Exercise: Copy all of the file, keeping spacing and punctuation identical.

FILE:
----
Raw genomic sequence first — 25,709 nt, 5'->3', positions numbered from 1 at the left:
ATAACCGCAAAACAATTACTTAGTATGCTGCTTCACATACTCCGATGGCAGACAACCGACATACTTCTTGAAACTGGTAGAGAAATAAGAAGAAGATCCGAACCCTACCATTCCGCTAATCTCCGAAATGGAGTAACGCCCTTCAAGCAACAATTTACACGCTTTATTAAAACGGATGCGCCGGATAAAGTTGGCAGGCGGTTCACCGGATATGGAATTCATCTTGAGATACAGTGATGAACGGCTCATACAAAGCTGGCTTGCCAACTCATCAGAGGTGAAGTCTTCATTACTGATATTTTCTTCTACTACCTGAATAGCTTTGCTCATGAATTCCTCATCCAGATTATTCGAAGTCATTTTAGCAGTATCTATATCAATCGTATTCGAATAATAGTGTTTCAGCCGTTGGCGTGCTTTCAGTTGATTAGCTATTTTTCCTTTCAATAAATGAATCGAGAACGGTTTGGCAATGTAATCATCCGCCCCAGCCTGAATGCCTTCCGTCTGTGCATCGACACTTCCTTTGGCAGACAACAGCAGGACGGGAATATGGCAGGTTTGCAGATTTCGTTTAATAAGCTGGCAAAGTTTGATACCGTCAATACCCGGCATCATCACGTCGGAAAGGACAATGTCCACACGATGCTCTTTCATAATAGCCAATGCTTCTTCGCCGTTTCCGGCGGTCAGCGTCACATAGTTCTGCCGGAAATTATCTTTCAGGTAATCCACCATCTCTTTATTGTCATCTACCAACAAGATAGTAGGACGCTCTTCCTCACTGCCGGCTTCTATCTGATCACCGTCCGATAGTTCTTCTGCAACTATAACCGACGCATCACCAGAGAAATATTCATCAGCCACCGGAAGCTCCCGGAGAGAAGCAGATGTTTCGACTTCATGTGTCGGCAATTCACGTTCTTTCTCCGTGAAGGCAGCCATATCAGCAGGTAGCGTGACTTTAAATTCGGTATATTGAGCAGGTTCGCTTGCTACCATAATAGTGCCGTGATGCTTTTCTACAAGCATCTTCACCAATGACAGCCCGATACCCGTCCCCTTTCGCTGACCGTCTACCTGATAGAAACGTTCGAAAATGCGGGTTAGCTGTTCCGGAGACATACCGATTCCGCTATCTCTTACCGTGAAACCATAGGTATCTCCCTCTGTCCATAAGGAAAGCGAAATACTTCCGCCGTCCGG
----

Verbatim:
Raw genomic sequence first — 25,709 nt, 5'->3', positions numbered from 1 at the left:
ATAACCGCAAAACAATTACTTAGTATGCTGCTTCACATACTCCGATGGCAGACAACCGACATACTTCTTGAAACTGGTAGAGAAATAAGAAGAAGATCCGAACCCTACCATTCCGCTAATCTCCGAAATGGAGTAACGCCCTTCAAGCAACAATTTACACGCTTTATTAAAACGGATGCGCCGGATAAAGTTGGCAGGCGGTTCACCGGATATGGAATTCATCTTGAGATACAGTGATGAACGGCTCATACAAAGCTGGCTTGCCAACTCATCAGAGGTGAAGTCTTCATTACTGATATTTTCTTCTACTACCTGAATAGCTTTGCTCATGAATTCCTCATCCAGATTATTCGAAGTCATTTTAGCAGTATCTATATCAATCGTATTCGAATAATAGTGTTTCAGCCGTTGGCGTGCTTTCAGTTGATTAGCTATTTTTCCTTTCAATAAATGAATCGAGAACGGTTTGGCAATGTAATCATCCGCCCCAGCCTGAATGCCTTCCGTCTGTGCATCGACACTTCCTTTGGCAGACAACAGCAGGACGGGAATATGGCAGGTTTGCAGATTTCGTTTAATAAGCTGGCAAAGTTTGATACCGTCAATACCCGGCATCATCACGTCGGAAAGGACAATGTCCACACGATGCTCTTTCATAATAGCCAATGCTTCTTCGCCGTTTCCGGCGGTCAGCGTCACATAGTTCTGCCGGAAATTATCTTTCAGGTAATCCACCATCTCTTTATTGTCATCTACCAACAAGATAGTAGGACGCTCTTCCTCACTGCCGGCTTCTATCTGATCACCGTCCGATAGTTCTTCTGCAACTATAACCGACGCATCACCAGAGAAATATTCATCAGCCACCGGAAGCTCCCGGAGAGAAGCAGATGTTTCGACTTCATGTGTCGGCAATTCACGTTCTTTCTCCGTGAAGGCAGCCATATCAGCAGGTAGCGTGACTTTAAATTCGGTATATTGAGCAGGTTCGCTTGCTACCATAATAGTGCCGTGATGCTTTTCTACAAGCATCTTCACCAATGACAGCCCGATACCCGTCCCCTTTCGCTGACCGTCTACCTGATAGAAACGTTCGAAAATGCGGGTTAGCTGTTCCGGAGACATACCGATTCCGCTATCTCTTACCGTGAAACCATAGGTATCTCCCTCTGTCCATAAGGAAAGCGAAATACTTCCGCCGTCCGG